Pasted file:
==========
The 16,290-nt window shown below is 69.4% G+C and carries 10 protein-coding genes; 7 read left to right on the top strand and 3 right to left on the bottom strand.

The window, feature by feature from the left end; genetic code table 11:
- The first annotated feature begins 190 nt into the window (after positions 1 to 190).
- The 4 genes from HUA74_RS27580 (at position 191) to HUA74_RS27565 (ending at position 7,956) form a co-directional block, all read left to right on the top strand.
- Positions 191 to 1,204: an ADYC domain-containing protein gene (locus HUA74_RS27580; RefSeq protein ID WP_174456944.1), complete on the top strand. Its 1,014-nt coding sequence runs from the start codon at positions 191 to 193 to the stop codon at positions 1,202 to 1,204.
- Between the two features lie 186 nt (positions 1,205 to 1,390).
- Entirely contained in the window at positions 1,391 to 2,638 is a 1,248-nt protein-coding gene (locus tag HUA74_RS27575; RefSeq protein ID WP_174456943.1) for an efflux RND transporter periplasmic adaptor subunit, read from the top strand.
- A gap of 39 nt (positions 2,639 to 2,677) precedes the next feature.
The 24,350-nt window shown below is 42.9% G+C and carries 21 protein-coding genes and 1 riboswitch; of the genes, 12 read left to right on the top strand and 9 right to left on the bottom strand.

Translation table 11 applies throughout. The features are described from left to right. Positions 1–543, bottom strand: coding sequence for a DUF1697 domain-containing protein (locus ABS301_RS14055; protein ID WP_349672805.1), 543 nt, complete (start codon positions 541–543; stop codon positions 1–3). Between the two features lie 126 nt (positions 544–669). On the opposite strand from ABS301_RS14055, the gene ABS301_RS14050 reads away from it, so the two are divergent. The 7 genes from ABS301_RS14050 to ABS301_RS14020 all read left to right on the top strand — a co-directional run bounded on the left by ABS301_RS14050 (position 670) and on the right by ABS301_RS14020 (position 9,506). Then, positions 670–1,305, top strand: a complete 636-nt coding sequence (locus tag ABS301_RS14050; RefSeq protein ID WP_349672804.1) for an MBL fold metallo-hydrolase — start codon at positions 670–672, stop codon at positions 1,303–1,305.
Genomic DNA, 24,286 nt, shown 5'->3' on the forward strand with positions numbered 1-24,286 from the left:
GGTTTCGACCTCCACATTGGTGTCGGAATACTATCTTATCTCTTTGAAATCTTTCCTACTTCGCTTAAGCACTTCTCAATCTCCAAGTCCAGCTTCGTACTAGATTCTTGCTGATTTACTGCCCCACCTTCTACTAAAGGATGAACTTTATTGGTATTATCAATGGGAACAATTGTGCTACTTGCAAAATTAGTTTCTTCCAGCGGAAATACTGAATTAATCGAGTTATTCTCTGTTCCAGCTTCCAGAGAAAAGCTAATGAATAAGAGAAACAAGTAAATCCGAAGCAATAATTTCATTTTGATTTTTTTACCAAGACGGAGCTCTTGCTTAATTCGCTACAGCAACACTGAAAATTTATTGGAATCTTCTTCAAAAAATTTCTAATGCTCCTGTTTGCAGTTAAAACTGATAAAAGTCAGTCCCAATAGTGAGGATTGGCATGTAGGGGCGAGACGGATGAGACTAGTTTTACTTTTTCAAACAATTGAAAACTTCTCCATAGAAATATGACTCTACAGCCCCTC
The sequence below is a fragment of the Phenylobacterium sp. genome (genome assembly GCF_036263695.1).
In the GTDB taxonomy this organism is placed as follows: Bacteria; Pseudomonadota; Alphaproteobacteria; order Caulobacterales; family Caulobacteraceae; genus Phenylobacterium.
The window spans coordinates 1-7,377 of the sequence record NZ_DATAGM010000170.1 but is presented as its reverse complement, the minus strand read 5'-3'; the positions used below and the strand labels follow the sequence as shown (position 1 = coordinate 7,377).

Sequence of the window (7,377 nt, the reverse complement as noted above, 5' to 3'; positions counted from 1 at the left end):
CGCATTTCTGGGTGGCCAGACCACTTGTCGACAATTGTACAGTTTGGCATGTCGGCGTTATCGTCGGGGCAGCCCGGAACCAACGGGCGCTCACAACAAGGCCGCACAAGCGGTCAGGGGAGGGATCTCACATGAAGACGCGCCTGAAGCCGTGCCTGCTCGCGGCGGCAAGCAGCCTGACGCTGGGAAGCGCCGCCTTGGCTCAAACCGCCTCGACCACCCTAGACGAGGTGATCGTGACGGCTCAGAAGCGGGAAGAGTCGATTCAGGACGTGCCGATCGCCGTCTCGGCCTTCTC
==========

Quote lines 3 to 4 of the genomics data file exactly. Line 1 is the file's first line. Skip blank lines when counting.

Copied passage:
- The first annotated feature begins 190 nt into the window (after positions 1 to 190).
- The 4 genes from HUA74_RS27580 (at position 191) to HUA74_RS27565 (ending at position 7,956) form a co-directional block, all read left to right on the top strand.